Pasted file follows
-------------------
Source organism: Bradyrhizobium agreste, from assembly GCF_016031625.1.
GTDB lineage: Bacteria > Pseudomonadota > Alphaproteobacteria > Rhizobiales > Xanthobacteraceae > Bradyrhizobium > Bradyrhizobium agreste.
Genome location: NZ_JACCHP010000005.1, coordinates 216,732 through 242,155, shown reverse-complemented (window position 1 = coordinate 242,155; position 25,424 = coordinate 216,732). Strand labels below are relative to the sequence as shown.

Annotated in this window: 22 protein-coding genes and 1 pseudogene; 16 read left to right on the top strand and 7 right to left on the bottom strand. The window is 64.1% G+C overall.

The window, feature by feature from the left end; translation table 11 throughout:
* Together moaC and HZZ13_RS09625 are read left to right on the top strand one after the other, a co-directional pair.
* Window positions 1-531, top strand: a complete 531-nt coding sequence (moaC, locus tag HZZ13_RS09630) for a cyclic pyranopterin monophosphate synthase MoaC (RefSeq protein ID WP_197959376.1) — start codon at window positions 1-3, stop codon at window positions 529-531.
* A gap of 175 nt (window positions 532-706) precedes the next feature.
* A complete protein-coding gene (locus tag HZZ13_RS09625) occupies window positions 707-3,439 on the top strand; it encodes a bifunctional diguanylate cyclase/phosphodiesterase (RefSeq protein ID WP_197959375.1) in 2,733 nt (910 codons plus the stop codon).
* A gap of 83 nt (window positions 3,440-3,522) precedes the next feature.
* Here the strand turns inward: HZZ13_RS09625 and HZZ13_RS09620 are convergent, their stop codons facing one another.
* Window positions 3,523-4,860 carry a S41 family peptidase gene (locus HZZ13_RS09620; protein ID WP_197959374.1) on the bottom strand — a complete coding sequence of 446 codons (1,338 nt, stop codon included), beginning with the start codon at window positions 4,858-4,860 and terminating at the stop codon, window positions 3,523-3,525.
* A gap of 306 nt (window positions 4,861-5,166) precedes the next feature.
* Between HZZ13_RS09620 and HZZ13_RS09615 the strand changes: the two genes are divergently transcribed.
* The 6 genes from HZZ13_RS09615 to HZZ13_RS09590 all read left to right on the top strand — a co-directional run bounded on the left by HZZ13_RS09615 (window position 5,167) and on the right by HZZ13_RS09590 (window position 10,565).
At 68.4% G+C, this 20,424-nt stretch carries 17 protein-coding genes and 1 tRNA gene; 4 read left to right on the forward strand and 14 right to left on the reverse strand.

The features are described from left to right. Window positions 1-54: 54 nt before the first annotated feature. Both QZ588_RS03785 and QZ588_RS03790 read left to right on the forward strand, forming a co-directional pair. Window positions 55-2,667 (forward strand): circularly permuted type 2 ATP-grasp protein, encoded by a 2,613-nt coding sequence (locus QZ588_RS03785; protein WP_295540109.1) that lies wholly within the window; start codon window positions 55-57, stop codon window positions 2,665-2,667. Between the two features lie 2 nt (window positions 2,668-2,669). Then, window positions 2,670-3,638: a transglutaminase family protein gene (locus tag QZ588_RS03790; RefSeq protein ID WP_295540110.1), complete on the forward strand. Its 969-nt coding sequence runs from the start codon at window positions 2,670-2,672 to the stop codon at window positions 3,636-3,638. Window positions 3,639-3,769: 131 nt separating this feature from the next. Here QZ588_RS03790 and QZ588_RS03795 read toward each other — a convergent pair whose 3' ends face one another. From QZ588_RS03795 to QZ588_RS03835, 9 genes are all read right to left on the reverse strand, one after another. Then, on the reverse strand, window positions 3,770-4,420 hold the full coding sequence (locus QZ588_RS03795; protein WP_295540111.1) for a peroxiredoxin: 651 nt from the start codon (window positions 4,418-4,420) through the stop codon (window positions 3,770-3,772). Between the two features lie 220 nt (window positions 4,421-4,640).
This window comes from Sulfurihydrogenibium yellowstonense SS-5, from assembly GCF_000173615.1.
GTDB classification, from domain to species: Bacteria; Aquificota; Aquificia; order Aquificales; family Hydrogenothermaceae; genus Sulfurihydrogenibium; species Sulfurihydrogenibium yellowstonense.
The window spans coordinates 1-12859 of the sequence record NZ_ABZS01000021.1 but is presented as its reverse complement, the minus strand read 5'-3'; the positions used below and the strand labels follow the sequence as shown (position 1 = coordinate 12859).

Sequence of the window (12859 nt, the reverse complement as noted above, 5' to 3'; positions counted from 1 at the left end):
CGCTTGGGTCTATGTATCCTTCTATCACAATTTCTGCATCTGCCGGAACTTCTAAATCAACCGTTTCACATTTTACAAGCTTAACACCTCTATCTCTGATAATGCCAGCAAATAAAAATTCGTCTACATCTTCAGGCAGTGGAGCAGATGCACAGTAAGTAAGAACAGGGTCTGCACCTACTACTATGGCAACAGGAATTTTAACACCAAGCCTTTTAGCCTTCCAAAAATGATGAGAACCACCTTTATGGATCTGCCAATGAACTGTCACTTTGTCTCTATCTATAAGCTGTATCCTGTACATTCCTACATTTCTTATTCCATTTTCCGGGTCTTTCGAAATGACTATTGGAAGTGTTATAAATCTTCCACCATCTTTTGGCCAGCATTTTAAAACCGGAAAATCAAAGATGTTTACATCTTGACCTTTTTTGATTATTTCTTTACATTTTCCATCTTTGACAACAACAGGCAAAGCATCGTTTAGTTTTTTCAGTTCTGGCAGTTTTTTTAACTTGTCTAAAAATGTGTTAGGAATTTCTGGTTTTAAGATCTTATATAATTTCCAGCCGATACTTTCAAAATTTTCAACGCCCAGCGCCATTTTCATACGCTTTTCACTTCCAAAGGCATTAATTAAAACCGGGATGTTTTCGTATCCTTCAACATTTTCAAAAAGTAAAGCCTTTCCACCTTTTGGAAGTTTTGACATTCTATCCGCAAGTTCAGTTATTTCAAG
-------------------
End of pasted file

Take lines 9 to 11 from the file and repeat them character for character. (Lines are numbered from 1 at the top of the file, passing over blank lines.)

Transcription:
* A complete protein-coding gene (locus tag HZZ13_RS09625) occupies window positions 707-3,439 on the top strand; it encodes a bifunctional diguanylate cyclase/phosphodiesterase (RefSeq protein ID WP_197959375.1) in 2,733 nt (910 codons plus the stop codon).
* A gap of 83 nt (window positions 3,440-3,522) precedes the next feature.
* Here the strand turns inward: HZZ13_RS09625 and HZZ13_RS09620 are convergent, their stop codons facing one another.